However, the accounts highlight concerns and themes that help understand where and when racial profiling occurs, the report says.
The experiences of those surveyed varied depending on gender, ethnicity and racial background. For instance, the most common scenario where women were racially profiled was shopping in stores, while men were most likely to report be racially profiled in a police encounter.
A large proportion of indigenous people said they were racially profiled in health care — a complaint that was not common among other racialized groups — while those who were Muslim, South Asian, Arab or West Asian were most likely to report racial profiling at airports, in employment contexts, and on buses and subways.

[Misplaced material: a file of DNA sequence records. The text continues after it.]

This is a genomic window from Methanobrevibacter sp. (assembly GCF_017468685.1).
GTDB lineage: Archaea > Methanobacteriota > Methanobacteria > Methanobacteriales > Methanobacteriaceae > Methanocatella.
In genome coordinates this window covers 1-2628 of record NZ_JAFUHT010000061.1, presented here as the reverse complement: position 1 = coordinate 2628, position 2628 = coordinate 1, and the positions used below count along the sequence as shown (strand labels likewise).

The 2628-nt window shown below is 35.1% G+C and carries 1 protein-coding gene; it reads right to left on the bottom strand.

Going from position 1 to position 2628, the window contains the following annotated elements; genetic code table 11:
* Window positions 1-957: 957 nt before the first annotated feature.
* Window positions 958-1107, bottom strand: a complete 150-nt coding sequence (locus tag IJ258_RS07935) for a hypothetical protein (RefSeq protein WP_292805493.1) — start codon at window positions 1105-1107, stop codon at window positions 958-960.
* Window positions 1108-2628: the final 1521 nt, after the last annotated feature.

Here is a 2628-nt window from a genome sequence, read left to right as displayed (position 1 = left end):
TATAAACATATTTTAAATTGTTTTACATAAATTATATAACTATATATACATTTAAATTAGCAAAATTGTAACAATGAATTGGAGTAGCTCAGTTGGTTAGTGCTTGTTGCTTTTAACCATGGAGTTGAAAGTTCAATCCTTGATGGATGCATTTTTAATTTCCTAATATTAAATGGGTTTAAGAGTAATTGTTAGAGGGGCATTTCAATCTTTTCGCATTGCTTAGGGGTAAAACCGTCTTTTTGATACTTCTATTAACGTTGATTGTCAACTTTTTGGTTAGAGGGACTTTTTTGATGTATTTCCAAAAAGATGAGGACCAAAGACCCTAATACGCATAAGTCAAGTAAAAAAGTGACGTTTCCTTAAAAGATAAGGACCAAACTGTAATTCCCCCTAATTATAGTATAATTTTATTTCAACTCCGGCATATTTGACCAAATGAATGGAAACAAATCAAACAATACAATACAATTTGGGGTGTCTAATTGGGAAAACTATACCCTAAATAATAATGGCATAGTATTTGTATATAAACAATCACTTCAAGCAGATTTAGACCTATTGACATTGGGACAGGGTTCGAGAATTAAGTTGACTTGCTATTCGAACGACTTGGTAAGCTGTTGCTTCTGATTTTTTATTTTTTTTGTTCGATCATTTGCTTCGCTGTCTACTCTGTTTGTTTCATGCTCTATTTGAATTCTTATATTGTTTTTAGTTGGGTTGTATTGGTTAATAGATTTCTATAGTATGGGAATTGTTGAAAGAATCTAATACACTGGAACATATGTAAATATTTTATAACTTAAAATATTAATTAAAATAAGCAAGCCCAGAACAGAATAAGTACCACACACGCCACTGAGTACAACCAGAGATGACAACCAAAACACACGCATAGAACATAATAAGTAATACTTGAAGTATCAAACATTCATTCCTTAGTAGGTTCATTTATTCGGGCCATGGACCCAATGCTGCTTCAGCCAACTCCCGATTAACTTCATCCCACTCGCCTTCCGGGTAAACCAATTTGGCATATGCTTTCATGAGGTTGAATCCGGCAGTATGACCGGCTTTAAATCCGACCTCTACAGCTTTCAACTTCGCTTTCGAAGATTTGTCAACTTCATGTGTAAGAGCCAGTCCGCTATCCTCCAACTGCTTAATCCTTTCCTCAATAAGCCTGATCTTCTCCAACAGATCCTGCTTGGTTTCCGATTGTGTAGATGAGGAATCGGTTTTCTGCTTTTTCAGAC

The human rights commission says there was a need to specifically examine racial profiling because it’s a type of discrimination that is not widely appreciated to be as damaging as others, such as denying someone a job based on race.
Additionally, “many institutions, police leaders and people in the general public have denied the existence of racial profiling, or have viewed it as warranted,” reads the report.
The research comes at a “critical juncture” when the province is becoming more diverse in racial, ethnic and religious terms, but increasingly concerned with assessing safety threats, such as terrorism and violence.
The report included anonymous personal stories of racial profiling in its report. Below are summaries of some of those accounts.